Parents take a major hit from older Hispanics in this regard. Of Hispanics polled who were 26 years and up, 61 percent gave parents a failing grade when it came to playing an active role in the academic success of their children. They cite that as the major reason for the lackluster academic performance of Hispanics in high school and in college.
When the survey isolated the Hispanic youth response to this, less than half of those polled (47 percent) agreed with their older counter-parts. Some vehemently defend their parents. As
one 21-year-old Hispanic male put it, “Our parents are exhausted every time they come home. They don’t have time to be ‘oh you need help with your homework?’” Another 15-year-old Hispanic student points out how the economic times of crisis complicate the issue. “Parents expect so much and it gets ... overwhelming. You have to support your family and take care of your brothers and sisters. ... some people gotta grow up, and basically never really have a childhood.”
Older Hispanics see English-language skills as more critical than the Hispanic youth do. Nearly 60 percent of Hispanics over 26 say the limited English skills of Hispanic students is a major reason for their education achievement gap, but just 43 per-cent of Hispanic youths agree. As the survey points out, “Older Latinos are also more likely than young Latinos to say Hispanic students not working as hard as other students is a major reason that Hispanics students are not doing as well in school as other students – 41 percent versus 31 percent. Immigrant young Latinos are about as likely as adult Latinos to blame parents, the English skills of Hispanic students, and student themselves for the poor academic performance of Hispanic students.
For example, 62 percent of immigrant youths say parents of Hispanics students are a major reason that Hispanic students do not do as well in school as others, similar to the share (61 percent) of older Latinos who say the same.”
And it has become a generational divide for Hispanics. According to the survey, “Foreign-born young Latinos are more likely than second- or third-generation young Latinos to identify parents, the English skills of Hispanic students, teachers, and Hispanics students themselves for the poor performance of Hispanics students relative to other groups. More than half (51 percent) of immigrant young Latinos say that Hispanic students not working as hard as others is a major reason that Hispanic students do not do as well in school as others. This is more than twice the share (22 per-cent) of second-generation young Latinos, and nearly five times the share (11 percent) of third-generation young Latinos who say the same.”
One thing that everyone can agree on is that parental involvement is an important tool for narrowing the achievement gap for high school Hispanics. It might, in fact, be the best tool we have.
Theory into Practice
When it comes to encouraging more Hispanics to finish high school and attend some form of higher education, it’s all hands on deck. The stakes are too high to allow the education gap between the White population and Latino population to continue or grow. It will take, however, a concerted effort to establish an education partnership with Hispanic parents to reverse course. Here are tools recommended in a Tomás Rivera Policy Institute (TRPI) report, Understanding Latino Parental Involvement in Education: Perceptions, Expectations and Recommendations by María Estela Zarate, Ph.D., assistant professor, University of California-Irvine, for policymakers, schools and teachers, whom it says can make a difference.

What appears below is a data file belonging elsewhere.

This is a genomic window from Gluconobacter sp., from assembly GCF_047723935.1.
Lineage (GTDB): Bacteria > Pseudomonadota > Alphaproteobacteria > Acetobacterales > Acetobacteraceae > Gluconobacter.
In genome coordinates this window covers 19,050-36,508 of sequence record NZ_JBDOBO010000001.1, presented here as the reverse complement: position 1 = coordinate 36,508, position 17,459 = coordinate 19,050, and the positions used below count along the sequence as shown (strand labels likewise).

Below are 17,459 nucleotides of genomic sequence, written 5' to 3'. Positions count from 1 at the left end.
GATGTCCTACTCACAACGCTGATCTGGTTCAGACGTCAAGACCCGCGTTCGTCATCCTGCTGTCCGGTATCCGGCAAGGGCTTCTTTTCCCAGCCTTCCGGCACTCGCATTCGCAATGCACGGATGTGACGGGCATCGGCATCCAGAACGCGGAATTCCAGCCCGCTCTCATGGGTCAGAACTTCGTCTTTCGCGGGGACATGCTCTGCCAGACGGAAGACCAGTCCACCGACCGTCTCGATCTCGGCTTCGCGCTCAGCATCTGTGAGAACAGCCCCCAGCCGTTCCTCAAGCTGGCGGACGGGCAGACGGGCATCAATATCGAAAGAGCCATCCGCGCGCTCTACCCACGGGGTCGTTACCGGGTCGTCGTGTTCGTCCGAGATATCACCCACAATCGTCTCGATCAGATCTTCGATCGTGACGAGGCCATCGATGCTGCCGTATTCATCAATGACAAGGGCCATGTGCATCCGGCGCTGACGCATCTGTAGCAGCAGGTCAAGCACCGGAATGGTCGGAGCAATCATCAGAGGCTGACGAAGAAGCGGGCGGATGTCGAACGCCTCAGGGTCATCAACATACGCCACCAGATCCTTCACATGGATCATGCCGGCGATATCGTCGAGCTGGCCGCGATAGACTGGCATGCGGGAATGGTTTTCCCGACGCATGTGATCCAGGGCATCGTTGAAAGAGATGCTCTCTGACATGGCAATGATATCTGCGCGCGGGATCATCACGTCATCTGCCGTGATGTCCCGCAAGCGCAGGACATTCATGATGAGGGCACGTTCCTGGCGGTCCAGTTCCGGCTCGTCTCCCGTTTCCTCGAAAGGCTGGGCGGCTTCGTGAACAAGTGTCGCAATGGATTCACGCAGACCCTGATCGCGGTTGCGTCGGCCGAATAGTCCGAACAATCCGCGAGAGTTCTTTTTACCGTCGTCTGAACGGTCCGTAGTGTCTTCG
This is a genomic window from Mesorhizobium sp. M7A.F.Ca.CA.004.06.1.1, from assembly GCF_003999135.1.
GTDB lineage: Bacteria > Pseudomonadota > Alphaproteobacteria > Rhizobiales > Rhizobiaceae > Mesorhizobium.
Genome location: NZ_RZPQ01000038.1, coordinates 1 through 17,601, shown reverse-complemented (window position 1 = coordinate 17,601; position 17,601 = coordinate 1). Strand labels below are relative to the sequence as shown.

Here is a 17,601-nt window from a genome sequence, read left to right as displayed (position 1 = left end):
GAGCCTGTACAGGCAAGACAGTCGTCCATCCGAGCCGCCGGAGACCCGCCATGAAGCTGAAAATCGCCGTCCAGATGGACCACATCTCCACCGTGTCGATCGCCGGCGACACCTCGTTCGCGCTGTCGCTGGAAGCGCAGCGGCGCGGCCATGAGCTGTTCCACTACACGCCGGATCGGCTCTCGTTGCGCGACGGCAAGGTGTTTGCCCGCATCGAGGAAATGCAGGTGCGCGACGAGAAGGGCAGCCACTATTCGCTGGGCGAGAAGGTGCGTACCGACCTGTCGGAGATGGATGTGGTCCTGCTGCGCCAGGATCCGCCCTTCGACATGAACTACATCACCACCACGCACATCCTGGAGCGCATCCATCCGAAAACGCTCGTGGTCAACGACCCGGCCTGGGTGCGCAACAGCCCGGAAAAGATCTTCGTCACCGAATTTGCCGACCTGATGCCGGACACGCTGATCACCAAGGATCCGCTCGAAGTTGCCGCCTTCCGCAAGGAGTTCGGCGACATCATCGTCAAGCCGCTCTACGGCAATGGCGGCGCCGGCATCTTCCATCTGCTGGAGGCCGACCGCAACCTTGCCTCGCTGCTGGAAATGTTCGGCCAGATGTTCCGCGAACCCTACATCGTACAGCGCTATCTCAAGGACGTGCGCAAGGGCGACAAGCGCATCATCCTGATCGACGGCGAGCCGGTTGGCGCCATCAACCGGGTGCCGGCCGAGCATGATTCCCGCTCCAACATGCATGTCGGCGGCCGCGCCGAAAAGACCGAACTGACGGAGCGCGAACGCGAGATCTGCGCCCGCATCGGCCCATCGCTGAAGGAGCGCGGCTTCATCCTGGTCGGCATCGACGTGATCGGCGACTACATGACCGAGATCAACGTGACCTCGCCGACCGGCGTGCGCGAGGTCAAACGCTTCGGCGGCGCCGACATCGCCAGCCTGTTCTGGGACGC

TRPI’s Recommendations for Policymakers and Schools:
- On a state level and federal level there should be a way to measure the involvement of parents in school matters surrounding their children, and that involvement should be quantified and made public.
- There needs to be a commitment, through legislation if necessary, by local businesses and employers to allow parents and guardians to be available for reasonable school activities such as conferences, open houses and parent-teacher meetings.
- While a greater effort has been made over the years to make sure vital information is provided in Spanish as well as English to students and their parents, there is no substitute for greater Spanish-language fluency among the staff and administration of schools to give parents a greater comfort level in academic settings. More active recruitment of Spanish-speaking staff is needed, according to this report.
- Some part of local, state or federal education funding should be devoted to developing English literacy, language and computer skills of parents who only speak Spanish in the home. In this era of underfunding and budget cuts, this is a hard sell but would pay great dividends if it results in higher Hispanic achievement in schools.
- Just as schools develop curricula and lesson plans, they need to come up with goals for increasing parental involvement for all students, particularly Hispanics. These goals should be delineated and made public, along with providing objective means to measure the success or failure of the plan to reach those goals.
- There should be a heightened sensitivity in scheduling school events and activities that would benefit parents and parents’ participation in schools so that they are planned for days and times most convenient for working parents. Teachers and staff should be in some way recognized for extra efforts in this regard. As the report stated, “Flexible meeting times place demands on teachers and counselors and need to be recognized in the distribution of class or student load.”
- Parents need their own space in their children’s school. A classroom, an office, a conference room can be converted to become a welcoming place for parents to assemble. It can be used for parent get-togethers, English classes and naturalization workshops, for example. It should be available some evenings and weekends.
- Schools should be in touch with parents for positive as well as negative developments in their children’s academic development. When a note goes home or the phone rings, a parent should not feel it’s a foregone conclusion that their child is in trouble. Good news encourages parental involvement.